Ahmadpour D, et al. (2013) Yeast reveals unexpected roles and regulatory features of aquaporins and aquaglyceroporins. Biochim Biophys Acta ()
Abstract: BACKGROUND: The yeast Saccharomyces cerevisiae provides unique opportunities to study roles and regulation of aqua/glyceroporins using frontline tools of genetics and genomics as well as molecular cell and systems biology. SCOPE OF REVIEW: S. cerevisiae has two similar orthodox aquaporins. Based on phenotypes mediated by gene deletion or overexpression as well as on their expression pattern, the yeast aquaporins play important roles in key aspects of yeast biology: establishment of freeze tolerance, during spore formation as well as determination of cell surface properties for substrate adhesion and colony formation. Exactly how the aquaporins perform those roles and the mechanisms that regulate their function under such conditions remain to be elucidated. S. cerevisiae also has two different aquaglyceroporins. While the role of one of them, Yfl054c, remains to be determined, Fps1 plays critical roles in osmoregulation by controlling the accumulation of the osmolyte glycerol. Fps1 communicates with two osmo-sensing MAPK signalling pathways to perform its functions but the details of Fps1 regulation remain to be determined. MAJOR CONCLUSIONS: Several phenotypes associated with aqua/glyceroporin function in yeasts have been established. However, how water and glycerol transport contribute to the observed effects is not understood in detail. Also many of the basic principles of regulation of yeast aqua/glyceroporins remain to be elucidated. GENERAL SIGNIFICANCE: Studying the yeast aquaporins and aquaglyceroporins offers rich insight into the life style, evolution and adaptive responses of yeast and rewards us with discoveries of unexpected roles and regulatory mechanisms of members of this ancient protein family. This article is part of a Special Issue entitled Aquaporins.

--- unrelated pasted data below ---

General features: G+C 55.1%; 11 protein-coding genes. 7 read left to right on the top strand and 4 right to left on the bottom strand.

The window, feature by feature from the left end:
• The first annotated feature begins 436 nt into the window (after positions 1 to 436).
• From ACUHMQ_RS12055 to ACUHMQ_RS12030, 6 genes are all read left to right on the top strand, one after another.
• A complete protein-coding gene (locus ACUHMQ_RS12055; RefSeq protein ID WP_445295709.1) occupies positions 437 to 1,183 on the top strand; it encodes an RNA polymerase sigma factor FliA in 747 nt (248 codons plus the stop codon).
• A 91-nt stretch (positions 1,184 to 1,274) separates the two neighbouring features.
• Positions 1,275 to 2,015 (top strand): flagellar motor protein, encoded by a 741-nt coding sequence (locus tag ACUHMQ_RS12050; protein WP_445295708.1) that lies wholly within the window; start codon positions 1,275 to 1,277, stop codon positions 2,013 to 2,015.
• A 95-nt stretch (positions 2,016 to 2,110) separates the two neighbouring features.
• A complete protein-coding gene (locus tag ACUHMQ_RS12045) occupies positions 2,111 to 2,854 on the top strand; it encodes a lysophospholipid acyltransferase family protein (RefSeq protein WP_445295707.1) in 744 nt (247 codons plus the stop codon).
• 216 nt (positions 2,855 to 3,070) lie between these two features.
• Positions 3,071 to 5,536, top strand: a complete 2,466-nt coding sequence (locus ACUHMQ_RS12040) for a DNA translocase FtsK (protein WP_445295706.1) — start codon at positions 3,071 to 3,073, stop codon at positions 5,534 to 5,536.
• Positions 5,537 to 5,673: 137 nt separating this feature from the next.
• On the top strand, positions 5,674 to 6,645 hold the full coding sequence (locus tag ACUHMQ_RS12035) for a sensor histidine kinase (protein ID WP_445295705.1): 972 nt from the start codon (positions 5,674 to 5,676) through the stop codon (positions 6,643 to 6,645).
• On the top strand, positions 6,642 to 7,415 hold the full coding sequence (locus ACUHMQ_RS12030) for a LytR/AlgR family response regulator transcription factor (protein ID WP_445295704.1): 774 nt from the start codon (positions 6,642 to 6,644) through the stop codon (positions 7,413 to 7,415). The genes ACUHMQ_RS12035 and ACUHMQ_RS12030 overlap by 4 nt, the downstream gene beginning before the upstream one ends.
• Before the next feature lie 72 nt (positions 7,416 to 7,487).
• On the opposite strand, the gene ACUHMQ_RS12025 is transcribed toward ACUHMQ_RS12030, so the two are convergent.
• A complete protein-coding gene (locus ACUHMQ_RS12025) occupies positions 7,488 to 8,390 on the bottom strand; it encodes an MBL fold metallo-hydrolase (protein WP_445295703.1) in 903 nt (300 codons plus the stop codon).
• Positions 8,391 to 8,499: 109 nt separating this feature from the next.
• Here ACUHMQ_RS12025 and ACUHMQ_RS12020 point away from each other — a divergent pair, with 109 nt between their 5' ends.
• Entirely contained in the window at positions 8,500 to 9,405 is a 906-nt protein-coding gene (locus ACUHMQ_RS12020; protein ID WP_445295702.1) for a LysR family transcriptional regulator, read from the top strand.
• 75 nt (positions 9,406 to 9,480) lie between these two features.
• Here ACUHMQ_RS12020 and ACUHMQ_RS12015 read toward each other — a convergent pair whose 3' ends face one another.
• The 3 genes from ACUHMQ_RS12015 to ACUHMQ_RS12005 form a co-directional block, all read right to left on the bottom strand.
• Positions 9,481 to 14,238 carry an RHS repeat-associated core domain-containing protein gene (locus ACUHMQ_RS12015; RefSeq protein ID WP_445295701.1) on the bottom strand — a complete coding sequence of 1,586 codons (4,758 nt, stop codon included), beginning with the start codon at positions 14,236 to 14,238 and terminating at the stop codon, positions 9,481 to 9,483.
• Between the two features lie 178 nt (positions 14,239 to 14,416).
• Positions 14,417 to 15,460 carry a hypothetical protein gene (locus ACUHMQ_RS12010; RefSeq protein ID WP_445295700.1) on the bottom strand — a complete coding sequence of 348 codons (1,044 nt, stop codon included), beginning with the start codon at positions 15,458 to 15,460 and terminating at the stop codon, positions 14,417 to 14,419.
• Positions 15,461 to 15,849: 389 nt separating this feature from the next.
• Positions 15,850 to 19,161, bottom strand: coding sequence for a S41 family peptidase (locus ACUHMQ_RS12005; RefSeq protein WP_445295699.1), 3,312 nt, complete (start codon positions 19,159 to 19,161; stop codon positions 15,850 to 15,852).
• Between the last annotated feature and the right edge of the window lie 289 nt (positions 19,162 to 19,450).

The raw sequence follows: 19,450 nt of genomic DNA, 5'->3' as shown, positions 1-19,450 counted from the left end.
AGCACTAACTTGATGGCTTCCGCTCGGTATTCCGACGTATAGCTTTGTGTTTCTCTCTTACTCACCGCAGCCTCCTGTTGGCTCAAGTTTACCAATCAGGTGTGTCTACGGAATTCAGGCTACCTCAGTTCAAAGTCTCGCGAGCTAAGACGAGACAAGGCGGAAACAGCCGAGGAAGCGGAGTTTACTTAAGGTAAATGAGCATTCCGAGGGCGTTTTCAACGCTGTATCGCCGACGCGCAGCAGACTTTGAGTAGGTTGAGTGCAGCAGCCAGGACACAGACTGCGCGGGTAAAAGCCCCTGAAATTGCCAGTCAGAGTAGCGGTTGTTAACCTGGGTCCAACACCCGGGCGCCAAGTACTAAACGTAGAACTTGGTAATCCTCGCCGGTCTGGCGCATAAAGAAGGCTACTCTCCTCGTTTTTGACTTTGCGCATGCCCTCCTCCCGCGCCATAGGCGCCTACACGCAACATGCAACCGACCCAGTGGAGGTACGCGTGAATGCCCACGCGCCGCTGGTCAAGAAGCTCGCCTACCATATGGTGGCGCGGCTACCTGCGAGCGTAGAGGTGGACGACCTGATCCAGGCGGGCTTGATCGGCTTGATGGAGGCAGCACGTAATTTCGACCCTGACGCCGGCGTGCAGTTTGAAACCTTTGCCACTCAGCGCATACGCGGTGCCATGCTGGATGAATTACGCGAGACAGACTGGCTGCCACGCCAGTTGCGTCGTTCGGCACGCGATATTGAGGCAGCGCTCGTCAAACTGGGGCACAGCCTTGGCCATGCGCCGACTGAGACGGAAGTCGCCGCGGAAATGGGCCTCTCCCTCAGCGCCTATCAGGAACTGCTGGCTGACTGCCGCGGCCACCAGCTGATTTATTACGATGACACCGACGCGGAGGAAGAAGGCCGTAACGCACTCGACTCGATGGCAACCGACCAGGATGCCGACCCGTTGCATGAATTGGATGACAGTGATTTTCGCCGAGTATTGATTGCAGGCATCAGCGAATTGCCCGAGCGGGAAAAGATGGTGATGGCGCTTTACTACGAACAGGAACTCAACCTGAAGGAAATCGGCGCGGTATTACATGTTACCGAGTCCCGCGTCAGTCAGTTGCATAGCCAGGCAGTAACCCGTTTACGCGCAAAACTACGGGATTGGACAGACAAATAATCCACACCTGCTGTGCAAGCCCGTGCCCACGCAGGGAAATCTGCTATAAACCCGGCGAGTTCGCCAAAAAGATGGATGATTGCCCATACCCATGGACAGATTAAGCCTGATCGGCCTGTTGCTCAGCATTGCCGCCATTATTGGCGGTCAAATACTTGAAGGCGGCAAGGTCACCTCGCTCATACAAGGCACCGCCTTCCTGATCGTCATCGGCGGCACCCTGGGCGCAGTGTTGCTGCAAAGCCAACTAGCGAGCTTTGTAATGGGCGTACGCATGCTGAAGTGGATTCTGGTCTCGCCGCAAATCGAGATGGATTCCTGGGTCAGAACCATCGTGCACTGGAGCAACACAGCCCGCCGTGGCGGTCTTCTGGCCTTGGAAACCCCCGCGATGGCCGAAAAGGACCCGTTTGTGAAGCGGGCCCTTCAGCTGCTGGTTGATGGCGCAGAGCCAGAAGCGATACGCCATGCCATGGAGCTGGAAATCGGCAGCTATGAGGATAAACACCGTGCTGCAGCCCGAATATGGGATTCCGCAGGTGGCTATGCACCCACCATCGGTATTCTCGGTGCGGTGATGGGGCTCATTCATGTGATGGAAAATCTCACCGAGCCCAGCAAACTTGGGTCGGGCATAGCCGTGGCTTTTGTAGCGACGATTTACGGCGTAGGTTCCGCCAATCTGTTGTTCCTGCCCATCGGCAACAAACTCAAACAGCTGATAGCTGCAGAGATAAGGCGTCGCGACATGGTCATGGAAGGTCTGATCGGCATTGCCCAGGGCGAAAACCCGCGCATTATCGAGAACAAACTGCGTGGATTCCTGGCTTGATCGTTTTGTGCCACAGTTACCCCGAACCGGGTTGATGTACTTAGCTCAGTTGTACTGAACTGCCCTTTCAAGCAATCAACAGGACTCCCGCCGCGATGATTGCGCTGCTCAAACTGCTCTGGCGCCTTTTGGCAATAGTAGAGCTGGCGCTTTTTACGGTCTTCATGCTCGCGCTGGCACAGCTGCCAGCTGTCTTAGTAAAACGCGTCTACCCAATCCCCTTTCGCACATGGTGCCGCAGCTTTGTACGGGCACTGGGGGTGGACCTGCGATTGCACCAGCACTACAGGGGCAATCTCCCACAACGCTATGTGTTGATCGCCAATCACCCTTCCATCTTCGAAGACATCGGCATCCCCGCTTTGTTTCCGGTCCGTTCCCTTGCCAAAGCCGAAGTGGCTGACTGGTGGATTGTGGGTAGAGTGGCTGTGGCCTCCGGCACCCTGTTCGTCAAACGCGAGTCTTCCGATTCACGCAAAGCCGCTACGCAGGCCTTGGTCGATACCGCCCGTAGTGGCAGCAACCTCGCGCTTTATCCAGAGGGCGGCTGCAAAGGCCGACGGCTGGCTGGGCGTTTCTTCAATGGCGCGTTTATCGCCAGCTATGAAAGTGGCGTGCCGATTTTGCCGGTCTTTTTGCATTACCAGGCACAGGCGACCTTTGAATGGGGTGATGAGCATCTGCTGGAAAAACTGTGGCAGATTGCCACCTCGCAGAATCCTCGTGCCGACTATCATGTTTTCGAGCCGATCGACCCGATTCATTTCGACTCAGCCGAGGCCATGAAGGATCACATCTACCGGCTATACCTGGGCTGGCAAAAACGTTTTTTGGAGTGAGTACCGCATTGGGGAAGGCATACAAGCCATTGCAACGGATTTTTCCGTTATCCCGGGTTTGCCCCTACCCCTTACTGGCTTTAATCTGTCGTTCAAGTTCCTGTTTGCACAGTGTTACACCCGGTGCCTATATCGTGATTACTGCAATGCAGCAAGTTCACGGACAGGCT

|Status: Epub ahead of print||Type: Journal Article||PubMed ID: 24076236|
Topics addressed in this paper
Number of different genes curated to this paper: 9
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